Helen thinks that I’m a nut job, and that Friday student thinks I’m Donald Trump’s twin…”Who am I anyway?  Am I just my resume’?”   What was that song I heard yesterday…I’ve heard it before…Don’t have the cd, but the singer’s name is…Senility strikes again…I’ll think of it later, but her last name started with a P.  Penn…Penwright…Peyroux?  

I get up to look at what I’ve done, move that painting off the easel and stand it against a wall.

Did I just make everything worse?  Man, the middle needs a highlight, and those colors on the right look too mucky now.  When did I begin to lose all my talent…what little there is…Oh, come on now…it always looks bad half way through…maybe if I pop that red, palette knife a little white, glaze a purple over that mess and…

Judy knocks on the door to the studio and invites me to join her on a walk.  We head up Chilean Drive and talk about an upcoming visit from our daughter, the folks who used to live in the house at the corner, and the north wind that’s bringing another cold front.

When I get back my mind is clearer, and I look at the painting with fresh eyes.

It almost looks done!  When did that happen?  Time to spray for elves…Now I’ll just accent that scrabbly field of yellow, twist a red line along that edge…Might be done…Should I sign it?  I hate signing a painting…You get close and a signature screws everything up…An act of hubris and the gods of painting smite me…Can’t think of anything more to do on this one, and it’s good enough…for now…Ah, the familiar feeling of partial defeat…But that other painting in the corner is calling me…Maybe that one’ll turn out better…Wait a minute!  I can fix this one if I…maybe…That’s better…hmmm…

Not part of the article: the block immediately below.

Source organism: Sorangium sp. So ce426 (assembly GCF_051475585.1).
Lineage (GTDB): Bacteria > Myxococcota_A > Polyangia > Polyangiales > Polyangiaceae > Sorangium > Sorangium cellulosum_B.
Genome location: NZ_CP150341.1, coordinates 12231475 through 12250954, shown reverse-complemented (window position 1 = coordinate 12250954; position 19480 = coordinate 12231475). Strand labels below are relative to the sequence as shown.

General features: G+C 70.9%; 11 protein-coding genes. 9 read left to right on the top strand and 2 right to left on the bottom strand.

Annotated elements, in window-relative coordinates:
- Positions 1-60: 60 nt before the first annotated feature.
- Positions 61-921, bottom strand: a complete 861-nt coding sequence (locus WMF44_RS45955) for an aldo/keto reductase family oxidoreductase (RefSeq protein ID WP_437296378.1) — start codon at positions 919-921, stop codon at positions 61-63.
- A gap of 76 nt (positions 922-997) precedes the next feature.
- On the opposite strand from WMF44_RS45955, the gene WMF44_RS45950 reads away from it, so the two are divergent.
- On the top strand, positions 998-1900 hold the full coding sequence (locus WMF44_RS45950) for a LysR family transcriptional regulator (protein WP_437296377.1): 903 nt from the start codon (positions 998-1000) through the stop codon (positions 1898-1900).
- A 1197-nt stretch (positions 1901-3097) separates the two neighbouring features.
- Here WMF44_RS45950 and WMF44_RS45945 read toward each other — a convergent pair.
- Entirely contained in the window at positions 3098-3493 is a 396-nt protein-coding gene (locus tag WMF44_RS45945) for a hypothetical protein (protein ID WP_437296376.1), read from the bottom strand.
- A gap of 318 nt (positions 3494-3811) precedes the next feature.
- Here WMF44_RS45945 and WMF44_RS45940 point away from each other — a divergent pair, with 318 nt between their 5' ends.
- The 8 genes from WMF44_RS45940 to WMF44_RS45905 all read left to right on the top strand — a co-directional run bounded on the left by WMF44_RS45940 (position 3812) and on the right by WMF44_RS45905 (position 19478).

(Silence.)

 

Walk Through An Art Show

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I saw my show, “Happy Paintings for Well-Adjusted People”, for the first time last Thursday.  My wife and daughter came to the opening that night, and I mostly interacted with faculty, a man named Tony, and two high school art teachers who happened to be on campus at the time.  I gave a lecture about my work to the folks listed above and a class forced to attend.  But the somewhat listless students listened and didn’t lapse into smart phone drifts of attention too often.  I got a few questions at the end that helped me to explain things a bit further.

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Judy helped me to refine my speech, and we agreed that the underlying theme in a lot of my work is humor.  So I opened and closed my presentation with jokes.  One featured hump back whales, and the other told a story about swimming lessons involving trips to the middle of Lake Erie, a tough father, and being tied up in a bag.

My work was treated with respect, and the reception felt warm and friendly.  I recommend Daytona State College and the curator, Viktoryia McGrath, to any artist interested in exhibiting their work in a college setting.